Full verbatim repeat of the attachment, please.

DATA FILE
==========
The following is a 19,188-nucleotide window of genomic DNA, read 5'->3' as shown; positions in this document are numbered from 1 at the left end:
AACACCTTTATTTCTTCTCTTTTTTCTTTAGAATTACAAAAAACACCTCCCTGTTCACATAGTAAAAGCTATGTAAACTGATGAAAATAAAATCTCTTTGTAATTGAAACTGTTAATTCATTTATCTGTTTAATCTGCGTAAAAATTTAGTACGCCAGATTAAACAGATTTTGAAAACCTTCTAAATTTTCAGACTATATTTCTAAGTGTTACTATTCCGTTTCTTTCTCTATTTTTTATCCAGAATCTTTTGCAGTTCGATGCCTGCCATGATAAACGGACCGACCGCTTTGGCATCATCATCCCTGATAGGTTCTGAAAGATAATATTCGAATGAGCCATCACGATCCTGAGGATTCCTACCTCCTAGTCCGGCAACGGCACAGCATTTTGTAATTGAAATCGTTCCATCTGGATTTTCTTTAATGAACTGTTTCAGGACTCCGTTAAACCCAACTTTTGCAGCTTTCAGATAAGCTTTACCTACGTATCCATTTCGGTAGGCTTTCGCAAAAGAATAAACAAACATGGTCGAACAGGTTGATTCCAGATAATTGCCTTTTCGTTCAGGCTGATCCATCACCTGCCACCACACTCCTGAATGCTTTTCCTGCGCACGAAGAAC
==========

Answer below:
The following is a 19,188-nucleotide window of genomic DNA, read 5'->3' as shown; positions in this document are numbered from 1 at the left end:
AACACCTTTATTTCTTCTCTTTTTTCTTTAGAATTACAAAAAACACCTCCCTGTTCACATAGTAAAAGCTATGTAAACTGATGAAAATAAAATCTCTTTGTAATTGAAACTGTTAATTCATTTATCTGTTTAATCTGCGTAAAAATTTAGTACGCCAGATTAAACAGATTTTGAAAACCTTCTAAATTTTCAGACTATATTTCTAAGTGTTACTATTCCGTTTCTTTCTCTATTTTTTATCCAGAATCTTTTGCAGTTCGATGCCTGCCATGATAAACGGACCGACCGCTTTGGCATCATCATCCCTGATAGGTTCTGAAAGATAATATTCGAATGAGCCATCACGATCCTGAGGATTCCTACCTCCTAGTCCGGCAACGGCACAGCATTTTGTAATTGAAATCGTTCCATCTGGATTTTCTTTAATGAACTGTTTCAGGACTCCGTTAAACCCAACTTTTGCAGCTTTCAGATAAGCTTTACCTACGTATCCATTTCGGTAGGCTTTCGCAAAAGAATAAACAAACATGGTCGAACAGGTTGATTCCAGATAATTGCCTTTTCGTTCAGGCTGATCCATCACCTGCCACCACACTCCTGAATGCTTTTCCTGCGCACGAAGAAC